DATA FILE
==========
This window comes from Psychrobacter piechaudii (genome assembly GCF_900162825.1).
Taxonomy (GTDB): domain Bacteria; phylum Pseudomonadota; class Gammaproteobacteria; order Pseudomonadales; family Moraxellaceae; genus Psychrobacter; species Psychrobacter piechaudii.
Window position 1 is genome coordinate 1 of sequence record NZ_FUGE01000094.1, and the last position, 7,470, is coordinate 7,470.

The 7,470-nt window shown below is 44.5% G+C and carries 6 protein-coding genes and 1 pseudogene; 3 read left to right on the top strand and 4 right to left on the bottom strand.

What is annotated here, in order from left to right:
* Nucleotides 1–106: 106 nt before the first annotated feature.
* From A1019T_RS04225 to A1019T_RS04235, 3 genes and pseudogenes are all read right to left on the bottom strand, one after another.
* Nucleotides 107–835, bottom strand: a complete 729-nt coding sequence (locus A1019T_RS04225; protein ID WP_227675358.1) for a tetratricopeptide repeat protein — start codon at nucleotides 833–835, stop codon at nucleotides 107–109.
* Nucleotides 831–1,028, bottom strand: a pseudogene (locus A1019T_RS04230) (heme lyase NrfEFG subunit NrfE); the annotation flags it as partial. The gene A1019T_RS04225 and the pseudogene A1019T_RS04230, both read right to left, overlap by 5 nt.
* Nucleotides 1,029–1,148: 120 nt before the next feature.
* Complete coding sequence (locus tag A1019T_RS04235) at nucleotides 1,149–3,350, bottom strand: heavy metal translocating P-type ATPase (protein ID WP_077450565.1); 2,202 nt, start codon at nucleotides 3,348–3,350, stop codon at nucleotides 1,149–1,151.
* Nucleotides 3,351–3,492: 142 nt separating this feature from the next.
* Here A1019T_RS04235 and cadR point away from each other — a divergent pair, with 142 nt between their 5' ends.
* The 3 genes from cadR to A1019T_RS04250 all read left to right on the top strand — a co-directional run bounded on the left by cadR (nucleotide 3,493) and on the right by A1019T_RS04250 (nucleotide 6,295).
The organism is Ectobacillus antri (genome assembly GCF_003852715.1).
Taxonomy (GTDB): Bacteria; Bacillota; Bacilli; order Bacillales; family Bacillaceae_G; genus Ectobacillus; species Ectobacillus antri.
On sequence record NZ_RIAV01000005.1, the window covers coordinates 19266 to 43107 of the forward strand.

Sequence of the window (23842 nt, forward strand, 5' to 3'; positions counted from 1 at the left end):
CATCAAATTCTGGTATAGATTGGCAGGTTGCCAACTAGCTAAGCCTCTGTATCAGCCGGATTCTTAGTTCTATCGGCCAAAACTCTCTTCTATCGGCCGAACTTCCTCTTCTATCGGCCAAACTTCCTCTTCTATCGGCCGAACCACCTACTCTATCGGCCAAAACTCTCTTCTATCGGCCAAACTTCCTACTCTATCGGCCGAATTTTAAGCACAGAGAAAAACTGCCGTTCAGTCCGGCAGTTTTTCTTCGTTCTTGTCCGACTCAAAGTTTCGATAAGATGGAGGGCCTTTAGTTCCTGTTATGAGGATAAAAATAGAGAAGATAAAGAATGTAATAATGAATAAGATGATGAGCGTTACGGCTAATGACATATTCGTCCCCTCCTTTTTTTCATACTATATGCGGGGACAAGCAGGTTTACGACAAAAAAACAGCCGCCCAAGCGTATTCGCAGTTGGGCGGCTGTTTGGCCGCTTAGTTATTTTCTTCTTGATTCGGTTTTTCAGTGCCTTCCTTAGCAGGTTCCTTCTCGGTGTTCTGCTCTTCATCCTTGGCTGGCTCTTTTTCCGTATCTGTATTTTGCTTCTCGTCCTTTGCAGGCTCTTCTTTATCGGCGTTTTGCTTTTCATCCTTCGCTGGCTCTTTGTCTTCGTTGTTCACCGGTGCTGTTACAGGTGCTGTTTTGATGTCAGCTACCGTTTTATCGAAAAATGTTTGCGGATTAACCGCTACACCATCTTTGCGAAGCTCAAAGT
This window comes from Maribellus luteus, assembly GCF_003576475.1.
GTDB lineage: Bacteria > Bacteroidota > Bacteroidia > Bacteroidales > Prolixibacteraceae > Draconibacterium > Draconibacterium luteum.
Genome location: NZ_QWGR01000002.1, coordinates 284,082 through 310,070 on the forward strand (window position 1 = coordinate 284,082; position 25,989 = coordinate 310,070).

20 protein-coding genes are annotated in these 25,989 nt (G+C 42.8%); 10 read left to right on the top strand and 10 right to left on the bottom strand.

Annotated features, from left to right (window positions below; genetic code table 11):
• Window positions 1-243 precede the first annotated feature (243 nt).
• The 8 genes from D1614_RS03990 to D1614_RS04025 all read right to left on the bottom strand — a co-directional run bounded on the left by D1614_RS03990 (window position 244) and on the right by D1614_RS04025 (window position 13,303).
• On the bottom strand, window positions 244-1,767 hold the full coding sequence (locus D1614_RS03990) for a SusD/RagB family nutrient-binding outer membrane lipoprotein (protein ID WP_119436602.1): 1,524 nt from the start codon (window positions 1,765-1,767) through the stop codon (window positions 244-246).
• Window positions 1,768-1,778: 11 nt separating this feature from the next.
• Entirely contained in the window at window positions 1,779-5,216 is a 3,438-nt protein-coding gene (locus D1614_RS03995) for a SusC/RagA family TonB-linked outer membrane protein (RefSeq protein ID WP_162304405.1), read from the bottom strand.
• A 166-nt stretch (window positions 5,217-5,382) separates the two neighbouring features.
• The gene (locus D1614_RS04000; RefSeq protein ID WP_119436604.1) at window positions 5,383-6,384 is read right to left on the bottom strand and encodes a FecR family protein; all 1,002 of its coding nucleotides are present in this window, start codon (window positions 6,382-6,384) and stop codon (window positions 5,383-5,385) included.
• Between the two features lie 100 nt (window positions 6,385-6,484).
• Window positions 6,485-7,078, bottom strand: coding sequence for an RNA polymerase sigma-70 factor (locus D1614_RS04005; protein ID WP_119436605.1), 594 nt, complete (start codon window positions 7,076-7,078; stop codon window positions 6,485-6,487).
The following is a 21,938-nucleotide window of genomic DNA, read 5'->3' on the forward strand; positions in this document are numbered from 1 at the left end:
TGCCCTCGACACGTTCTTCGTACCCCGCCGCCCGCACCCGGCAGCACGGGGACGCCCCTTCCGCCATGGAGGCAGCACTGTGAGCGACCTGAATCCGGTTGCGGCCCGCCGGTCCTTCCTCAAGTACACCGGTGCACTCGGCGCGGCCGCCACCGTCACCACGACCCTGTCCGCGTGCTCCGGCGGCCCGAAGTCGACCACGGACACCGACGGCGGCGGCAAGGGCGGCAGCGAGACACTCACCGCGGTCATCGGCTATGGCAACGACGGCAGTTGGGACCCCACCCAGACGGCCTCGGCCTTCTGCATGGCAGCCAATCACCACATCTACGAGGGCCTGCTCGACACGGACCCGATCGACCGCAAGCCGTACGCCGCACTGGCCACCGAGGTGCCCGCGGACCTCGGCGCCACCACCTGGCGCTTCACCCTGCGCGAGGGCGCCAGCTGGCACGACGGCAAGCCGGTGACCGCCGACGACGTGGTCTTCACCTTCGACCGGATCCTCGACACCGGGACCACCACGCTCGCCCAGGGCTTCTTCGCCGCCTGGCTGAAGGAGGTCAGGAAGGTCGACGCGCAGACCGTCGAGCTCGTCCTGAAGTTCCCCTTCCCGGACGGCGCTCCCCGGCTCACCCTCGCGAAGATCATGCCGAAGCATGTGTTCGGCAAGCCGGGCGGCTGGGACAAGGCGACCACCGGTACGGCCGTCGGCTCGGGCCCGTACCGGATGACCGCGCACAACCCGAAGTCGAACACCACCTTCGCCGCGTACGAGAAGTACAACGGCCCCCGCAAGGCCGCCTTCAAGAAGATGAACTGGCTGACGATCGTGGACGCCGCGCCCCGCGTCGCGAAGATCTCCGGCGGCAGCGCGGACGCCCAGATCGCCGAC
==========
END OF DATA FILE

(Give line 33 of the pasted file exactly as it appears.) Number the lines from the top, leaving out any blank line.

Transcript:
• Window positions 6,485-7,078, bottom strand: coding sequence for an RNA polymerase sigma-70 factor (locus D1614_RS04005; protein ID WP_119436605.1), 594 nt, complete (start codon window positions 7,076-7,078; stop codon window positions 6,485-6,487).